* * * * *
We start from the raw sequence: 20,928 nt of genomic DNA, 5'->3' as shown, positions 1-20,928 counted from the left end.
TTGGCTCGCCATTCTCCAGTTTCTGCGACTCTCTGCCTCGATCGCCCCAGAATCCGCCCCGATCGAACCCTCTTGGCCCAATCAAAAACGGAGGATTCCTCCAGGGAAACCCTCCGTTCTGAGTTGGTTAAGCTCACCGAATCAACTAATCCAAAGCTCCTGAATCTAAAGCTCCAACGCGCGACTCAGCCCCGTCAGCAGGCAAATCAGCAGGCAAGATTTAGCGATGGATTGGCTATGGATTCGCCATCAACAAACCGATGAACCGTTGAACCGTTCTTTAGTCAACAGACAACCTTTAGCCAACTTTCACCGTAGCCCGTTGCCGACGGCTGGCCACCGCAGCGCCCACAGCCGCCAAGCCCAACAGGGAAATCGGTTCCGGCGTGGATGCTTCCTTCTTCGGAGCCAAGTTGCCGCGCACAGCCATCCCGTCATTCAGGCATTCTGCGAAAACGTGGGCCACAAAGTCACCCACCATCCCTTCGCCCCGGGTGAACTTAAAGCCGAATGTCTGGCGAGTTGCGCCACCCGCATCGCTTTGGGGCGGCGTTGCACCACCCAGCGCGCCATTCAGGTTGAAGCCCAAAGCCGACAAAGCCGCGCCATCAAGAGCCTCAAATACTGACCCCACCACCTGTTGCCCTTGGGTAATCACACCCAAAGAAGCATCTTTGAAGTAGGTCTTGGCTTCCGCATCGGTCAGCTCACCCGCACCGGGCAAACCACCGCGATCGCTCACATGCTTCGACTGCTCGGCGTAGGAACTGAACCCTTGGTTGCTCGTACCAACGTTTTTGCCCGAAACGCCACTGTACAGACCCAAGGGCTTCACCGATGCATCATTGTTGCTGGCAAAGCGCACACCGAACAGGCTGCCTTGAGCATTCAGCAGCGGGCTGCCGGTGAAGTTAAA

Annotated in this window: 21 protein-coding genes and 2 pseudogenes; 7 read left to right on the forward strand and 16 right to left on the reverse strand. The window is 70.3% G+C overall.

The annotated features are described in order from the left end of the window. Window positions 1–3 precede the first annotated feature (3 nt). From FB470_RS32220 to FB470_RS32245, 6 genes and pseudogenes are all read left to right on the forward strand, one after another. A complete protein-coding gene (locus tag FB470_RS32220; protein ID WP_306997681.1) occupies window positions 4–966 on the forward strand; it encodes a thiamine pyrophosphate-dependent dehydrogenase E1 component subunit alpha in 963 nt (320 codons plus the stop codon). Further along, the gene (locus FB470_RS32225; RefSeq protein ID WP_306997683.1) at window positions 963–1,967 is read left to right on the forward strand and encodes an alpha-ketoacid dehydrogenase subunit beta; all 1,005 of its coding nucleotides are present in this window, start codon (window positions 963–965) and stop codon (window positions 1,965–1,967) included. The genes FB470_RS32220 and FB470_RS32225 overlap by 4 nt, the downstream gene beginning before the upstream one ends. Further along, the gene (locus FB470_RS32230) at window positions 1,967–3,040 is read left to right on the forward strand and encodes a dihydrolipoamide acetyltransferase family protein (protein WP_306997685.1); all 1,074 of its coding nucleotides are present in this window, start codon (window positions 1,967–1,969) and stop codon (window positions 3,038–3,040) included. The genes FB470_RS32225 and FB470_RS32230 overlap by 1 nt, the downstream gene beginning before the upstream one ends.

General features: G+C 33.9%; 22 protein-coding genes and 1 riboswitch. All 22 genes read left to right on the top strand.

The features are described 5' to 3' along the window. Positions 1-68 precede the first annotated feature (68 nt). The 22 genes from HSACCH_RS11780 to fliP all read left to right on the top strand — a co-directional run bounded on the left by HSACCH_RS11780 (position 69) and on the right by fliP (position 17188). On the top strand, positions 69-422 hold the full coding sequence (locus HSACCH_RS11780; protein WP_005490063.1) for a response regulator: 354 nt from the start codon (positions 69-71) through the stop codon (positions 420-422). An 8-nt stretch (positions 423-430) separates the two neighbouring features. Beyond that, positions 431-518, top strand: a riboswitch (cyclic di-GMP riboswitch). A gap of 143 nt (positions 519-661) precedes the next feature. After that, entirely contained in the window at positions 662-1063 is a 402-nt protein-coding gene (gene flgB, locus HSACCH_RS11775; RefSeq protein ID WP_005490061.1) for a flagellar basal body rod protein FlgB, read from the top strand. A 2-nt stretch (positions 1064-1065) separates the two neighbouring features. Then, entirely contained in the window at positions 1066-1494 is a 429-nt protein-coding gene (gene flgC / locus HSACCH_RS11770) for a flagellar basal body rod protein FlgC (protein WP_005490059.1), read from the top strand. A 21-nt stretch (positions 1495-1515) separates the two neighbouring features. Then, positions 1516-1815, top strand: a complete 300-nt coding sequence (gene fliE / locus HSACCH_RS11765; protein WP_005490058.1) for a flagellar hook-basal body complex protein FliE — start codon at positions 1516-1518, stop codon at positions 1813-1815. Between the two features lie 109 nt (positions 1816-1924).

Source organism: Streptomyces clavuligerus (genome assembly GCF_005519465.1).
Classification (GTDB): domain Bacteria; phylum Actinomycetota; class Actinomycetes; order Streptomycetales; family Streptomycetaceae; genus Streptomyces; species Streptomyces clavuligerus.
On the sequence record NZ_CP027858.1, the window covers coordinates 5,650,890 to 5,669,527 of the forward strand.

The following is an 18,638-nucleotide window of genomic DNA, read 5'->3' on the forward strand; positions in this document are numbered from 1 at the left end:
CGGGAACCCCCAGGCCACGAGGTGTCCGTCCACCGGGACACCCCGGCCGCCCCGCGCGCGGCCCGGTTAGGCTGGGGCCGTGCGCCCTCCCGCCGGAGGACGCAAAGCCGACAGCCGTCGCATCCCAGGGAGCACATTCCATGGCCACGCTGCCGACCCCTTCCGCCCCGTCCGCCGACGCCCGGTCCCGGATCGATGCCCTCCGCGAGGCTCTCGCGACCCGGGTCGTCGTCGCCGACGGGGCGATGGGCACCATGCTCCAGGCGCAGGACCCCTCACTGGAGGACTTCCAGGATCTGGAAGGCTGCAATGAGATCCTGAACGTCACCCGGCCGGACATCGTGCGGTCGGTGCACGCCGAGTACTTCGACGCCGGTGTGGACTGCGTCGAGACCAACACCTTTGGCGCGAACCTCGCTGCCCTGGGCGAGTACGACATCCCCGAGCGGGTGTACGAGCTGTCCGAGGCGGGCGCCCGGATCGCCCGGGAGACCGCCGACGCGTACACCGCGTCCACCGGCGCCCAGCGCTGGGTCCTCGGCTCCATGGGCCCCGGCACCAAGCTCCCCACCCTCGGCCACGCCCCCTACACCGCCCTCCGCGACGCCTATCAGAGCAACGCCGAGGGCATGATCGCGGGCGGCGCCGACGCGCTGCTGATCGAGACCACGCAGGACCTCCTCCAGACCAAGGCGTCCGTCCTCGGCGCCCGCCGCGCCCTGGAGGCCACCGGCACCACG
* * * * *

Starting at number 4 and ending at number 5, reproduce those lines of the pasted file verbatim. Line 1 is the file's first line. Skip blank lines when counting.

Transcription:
The annotated features are described in order from the left end of the window. Window positions 1–3 precede the first annotated feature (3 nt). From FB470_RS32220 to FB470_RS32245, 6 genes and pseudogenes are all read left to right on the forward strand, one after another. A complete protein-coding gene (locus tag FB470_RS32220; protein ID WP_306997681.1) occupies window positions 4–966 on the forward strand; it encodes a thiamine pyrophosphate-dependent dehydrogenase E1 component subunit alpha in 963 nt (320 codons plus the stop codon). Further along, the gene (locus FB470_RS32225; RefSeq protein ID WP_306997683.1) at window positions 963–1,967 is read left to right on the forward strand and encodes an alpha-ketoacid dehydrogenase subunit beta; all 1,005 of its coding nucleotides are present in this window, start codon (window positions 963–965) and stop codon (window positions 1,965–1,967) included. The genes FB470_RS32220 and FB470_RS32225 overlap by 4 nt, the downstream gene beginning before the upstream one ends. Further along, the gene (locus FB470_RS32230) at window positions 1,967–3,040 is read left to right on the forward strand and encodes a dihydrolipoamide acetyltransferase family protein (protein WP_306997685.1); all 1,074 of its coding nucleotides are present in this window, start codon (window positions 1,967–1,969) and stop codon (window positions 3,038–3,040) included. The genes FB470_RS32225 and FB470_RS32230 overlap by 1 nt, the downstream gene beginning before the upstream one ends.

General features: G+C 33.9%; 22 protein-coding genes and 1 riboswitch. All 22 genes read left to right on the top strand.